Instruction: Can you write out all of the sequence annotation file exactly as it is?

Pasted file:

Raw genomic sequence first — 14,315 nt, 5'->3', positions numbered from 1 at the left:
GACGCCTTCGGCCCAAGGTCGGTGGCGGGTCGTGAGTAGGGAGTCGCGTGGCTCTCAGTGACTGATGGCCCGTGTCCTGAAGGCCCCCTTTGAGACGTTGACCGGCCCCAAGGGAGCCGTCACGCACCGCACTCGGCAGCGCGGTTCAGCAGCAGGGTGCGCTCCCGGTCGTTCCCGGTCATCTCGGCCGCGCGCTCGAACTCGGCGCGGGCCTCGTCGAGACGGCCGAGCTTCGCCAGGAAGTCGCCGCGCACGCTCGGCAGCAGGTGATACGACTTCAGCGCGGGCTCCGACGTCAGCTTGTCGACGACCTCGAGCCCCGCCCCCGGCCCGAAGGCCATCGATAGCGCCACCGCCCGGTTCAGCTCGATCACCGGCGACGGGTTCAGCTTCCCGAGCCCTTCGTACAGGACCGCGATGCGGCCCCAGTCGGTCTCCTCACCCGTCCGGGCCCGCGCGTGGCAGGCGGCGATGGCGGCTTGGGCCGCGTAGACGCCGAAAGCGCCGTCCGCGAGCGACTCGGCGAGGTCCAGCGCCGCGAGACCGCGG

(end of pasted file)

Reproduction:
Raw genomic sequence first — 14,315 nt, 5'->3', positions numbered from 1 at the left:
GACGCCTTCGGCCCAAGGTCGGTGGCGGGTCGTGAGTAGGGAGTCGCGTGGCTCTCAGTGACTGATGGCCCGTGTCCTGAAGGCCCCCTTTGAGACGTTGACCGGCCCCAAGGGAGCCGTCACGCACCGCACTCGGCAGCGCGGTTCAGCAGCAGGGTGCGCTCCCGGTCGTTCCCGGTCATCTCGGCCGCGCGCTCGAACTCGGCGCGGGCCTCGTCGAGACGGCCGAGCTTCGCCAGGAAGTCGCCGCGCACGCTCGGCAGCAGGTGATACGACTTCAGCGCGGGCTCCGACGTCAGCTTGTCGACGACCTCGAGCCCCGCCCCCGGCCCGAAGGCCATCGATAGCGCCACCGCCCGGTTCAGCTCGATCACCGGCGACGGGTTCAGCTTCCCGAGCCCTTCGTACAGGACCGCGATGCGGCCCCAGTCGGTCTCCTCACCCGTCCGGGCCCGCGCGTGGCAGGCGGCGATGGCGGCTTGGGCCGCGTAGACGCCGAAAGCGCCGTCCGCGAGCGACTCGGCGAGGTCCAGCGCCGCGAGACCGCGG